What I Learned from 2 Weeks without Data

When I arrived in Italy for what would be an epic 2 week honeymoon, I had a plan in mind to make sure I would not be without a cell phone and data connection. My wife got me a Nexus 5X last Christmas so I decided to sign up for Google’s Project Fi for international cell service. It’s much cheaper than ATT and I’d get to spend some quality time with Android after being away for about a year. However, when we arrived in Venice I noticed I was connecting to cell towers, but I wasn’t able to text or get online. I thought maybe Venice was spotty but as we moved down country, I still had no luck. I was relegated to calls anywhere, but text and data only on WiFi, which was basically at the hotel. Here’s how that went.

The Mobile Web App Developer’s Dilemma

I’m currently sitting on an Amtrak train from NY Penn to Exton, PA (the Philly-ish area). The ticket taker was coming by on his nifty device scanning tickets, which would then check a database of purchased tickets to confirm the purchase and the identity of the purchaser. However, when we hit a tunnel (and therefore no data connection), the device stopped working; any scans returned “Ticket not found.” You would think that whoever developed this system for a subway/train company would have considered that at times there might not be a data connection, but that didn’t seem to be the case. This is a bit of a dilemma for anyone developing apps for mobile.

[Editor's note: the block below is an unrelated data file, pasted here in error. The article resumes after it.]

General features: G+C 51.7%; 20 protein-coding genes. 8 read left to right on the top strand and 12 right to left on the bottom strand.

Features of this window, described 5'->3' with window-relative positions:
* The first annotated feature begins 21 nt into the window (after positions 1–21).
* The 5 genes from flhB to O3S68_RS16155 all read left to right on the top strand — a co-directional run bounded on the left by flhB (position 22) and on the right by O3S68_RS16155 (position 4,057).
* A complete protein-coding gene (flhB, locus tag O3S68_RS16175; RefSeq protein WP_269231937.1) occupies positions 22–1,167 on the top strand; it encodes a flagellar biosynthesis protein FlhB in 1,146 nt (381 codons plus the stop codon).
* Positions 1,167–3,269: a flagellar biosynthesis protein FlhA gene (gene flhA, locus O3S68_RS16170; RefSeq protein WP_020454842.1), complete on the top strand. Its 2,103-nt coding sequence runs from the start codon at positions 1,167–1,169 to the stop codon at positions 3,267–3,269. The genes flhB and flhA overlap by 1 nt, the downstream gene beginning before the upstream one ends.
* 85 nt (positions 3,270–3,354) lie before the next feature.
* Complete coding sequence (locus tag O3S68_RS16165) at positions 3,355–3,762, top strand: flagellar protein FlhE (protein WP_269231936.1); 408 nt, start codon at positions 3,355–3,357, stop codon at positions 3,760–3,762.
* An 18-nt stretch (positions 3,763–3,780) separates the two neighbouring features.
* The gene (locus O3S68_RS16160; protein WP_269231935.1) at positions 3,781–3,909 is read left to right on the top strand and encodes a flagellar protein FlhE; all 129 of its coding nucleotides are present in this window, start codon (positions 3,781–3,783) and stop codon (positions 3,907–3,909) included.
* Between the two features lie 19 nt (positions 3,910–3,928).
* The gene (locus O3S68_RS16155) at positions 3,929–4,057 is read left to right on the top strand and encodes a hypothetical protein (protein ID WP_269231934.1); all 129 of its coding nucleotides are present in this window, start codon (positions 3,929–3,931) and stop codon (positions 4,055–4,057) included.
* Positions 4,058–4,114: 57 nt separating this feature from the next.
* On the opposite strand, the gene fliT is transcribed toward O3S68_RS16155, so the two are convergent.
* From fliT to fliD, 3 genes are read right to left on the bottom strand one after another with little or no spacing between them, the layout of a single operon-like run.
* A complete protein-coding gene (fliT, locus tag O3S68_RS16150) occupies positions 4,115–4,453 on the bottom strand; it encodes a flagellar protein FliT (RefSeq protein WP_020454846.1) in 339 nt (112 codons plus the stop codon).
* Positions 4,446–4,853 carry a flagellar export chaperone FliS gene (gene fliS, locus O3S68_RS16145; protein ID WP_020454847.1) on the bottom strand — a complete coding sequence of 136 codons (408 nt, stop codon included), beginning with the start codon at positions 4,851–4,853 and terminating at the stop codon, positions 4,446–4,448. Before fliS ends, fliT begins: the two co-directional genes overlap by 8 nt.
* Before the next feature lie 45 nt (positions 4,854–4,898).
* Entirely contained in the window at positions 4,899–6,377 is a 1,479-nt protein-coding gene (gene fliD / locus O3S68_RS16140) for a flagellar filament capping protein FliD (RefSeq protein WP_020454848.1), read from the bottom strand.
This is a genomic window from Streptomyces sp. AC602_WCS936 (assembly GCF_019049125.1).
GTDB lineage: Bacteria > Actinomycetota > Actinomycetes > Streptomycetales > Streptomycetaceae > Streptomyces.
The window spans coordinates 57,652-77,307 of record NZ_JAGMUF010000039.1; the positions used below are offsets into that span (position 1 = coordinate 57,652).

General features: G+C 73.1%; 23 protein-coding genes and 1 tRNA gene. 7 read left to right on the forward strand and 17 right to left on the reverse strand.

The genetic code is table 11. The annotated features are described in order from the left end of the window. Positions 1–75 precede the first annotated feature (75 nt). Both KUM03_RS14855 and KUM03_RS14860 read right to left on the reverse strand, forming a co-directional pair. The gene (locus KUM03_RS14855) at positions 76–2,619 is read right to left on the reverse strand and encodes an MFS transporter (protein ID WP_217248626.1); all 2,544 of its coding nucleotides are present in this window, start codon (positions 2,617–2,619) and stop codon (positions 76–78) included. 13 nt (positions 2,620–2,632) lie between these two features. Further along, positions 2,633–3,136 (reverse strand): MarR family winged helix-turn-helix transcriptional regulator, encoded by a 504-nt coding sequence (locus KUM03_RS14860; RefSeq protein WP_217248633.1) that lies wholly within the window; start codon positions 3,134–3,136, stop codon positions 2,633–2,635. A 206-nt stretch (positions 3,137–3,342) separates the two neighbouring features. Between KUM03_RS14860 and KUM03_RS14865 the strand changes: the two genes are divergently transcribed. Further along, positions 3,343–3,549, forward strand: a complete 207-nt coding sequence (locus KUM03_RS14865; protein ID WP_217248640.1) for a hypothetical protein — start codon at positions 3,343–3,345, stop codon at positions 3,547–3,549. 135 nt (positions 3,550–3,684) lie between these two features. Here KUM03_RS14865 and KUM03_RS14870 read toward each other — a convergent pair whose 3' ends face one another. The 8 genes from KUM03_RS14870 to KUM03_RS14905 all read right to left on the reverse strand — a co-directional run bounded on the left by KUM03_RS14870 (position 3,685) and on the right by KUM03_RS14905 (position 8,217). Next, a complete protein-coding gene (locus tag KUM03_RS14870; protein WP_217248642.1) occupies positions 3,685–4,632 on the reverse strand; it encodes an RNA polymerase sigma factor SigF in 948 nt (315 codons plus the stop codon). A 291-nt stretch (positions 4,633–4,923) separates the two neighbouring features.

Quick Tip: Download an Archive of your Facebook Data

There’s a lot going on on the Internet right now. Websites getting hacked (Blizzard being the most recent), companies doing presumably whatever they want with our data, and the cultivation of a group of people who over-share (this includes yours truly). I’ve written a bit on Facebook and other social media and how I think it’s affecting our culture. What I haven’t seen a lot of is writing on what’s called, “Data Liberation.” This is, retrieving your data from the social networks you use so often.

People Need to Relax About Google’s New Policy

I’m going to tell you a story- an anecdote of sorts. I decide one day that I am going to, of my own free will, run down a crowded street, screaming facts about myself. “I’M 26 YEARS OLD,” “I COME FROM MIDDLETOWN, NY,” “I SING A LITTLE TOO LOUD WHEN I’M IN THE SHOWER.” A few days later, I read online that someone said I’m a 26 year old man that sings too loud in the shower and I get pissed about it. Doesn’t that seem unreasonable to you? I freely gave up this information in a very public way. This is how I view people that are reacting poorly to Google’s new privacy policy, which really, isn’t anything new.